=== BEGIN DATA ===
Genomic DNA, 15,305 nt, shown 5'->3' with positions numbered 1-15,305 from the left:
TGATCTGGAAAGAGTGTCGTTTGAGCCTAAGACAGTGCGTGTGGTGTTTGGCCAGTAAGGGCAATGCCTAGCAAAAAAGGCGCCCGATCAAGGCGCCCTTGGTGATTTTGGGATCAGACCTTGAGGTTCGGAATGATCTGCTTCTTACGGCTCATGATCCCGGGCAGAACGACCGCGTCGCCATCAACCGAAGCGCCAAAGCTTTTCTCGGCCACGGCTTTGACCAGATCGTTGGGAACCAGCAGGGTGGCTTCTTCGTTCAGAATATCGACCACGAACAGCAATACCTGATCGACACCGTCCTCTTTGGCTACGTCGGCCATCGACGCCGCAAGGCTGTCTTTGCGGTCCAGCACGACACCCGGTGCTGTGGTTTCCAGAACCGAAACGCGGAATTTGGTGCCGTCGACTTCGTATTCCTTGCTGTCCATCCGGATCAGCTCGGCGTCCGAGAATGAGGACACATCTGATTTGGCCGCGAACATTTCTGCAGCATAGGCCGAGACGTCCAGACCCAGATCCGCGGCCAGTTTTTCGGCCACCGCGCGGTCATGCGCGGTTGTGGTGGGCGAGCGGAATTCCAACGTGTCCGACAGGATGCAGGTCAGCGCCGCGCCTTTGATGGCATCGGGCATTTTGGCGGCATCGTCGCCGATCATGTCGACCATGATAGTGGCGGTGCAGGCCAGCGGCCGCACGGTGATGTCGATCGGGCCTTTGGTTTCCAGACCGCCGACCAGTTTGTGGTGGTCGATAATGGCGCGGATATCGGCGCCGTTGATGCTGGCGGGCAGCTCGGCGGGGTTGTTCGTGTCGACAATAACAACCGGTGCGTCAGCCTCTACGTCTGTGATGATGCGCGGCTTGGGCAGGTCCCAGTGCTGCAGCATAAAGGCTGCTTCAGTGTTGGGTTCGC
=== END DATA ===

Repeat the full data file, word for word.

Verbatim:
Genomic DNA, 15,305 nt, shown 5'->3' with positions numbered 1-15,305 from the left:
TGATCTGGAAAGAGTGTCGTTTGAGCCTAAGACAGTGCGTGTGGTGTTTGGCCAGTAAGGGCAATGCCTAGCAAAAAAGGCGCCCGATCAAGGCGCCCTTGGTGATTTTGGGATCAGACCTTGAGGTTCGGAATGATCTGCTTCTTACGGCTCATGATCCCGGGCAGAACGACCGCGTCGCCATCAACCGAAGCGCCAAAGCTTTTCTCGGCCACGGCTTTGACCAGATCGTTGGGAACCAGCAGGGTGGCTTCTTCGTTCAGAATATCGACCACGAACAGCAATACCTGATCGACACCGTCCTCTTTGGCTACGTCGGCCATCGACGCCGCAAGGCTGTCTTTGCGGTCCAGCACGACACCCGGTGCTGTGGTTTCCAGAACCGAAACGCGGAATTTGGTGCCGTCGACTTCGTATTCCTTGCTGTCCATCCGGATCAGCTCGGCGTCCGAGAATGAGGACACATCTGATTTGGCCGCGAACATTTCTGCAGCATAGGCCGAGACGTCCAGACCCAGATCCGCGGCCAGTTTTTCGGCCACCGCGCGGTCATGCGCGGTTGTGGTGGGCGAGCGGAATTCCAACGTGTCCGACAGGATGCAGGTCAGCGCCGCGCCTTTGATGGCATCGGGCATTTTGGCGGCATCGTCGCCGATCATGTCGACCATGATAGTGGCGGTGCAGGCCAGCGGCCGCACGGTGATGTCGATCGGGCCTTTGGTTTCCAGACCGCCGACCAGTTTGTGGTGGTCGATAATGGCGCGGATATCGGCGCCGTTGATGCTGGCGGGCAGCTCGGCGGGGTTGTTCGTGTCGACAATAACAACCGGTGCGTCAGCCTCTACGTCTGTGATGATGCGCGGCTTGGGCAGGTCCCAGTGCTGCAGCATAAAGGCTGCTTCAGTGTTGGGTTCGC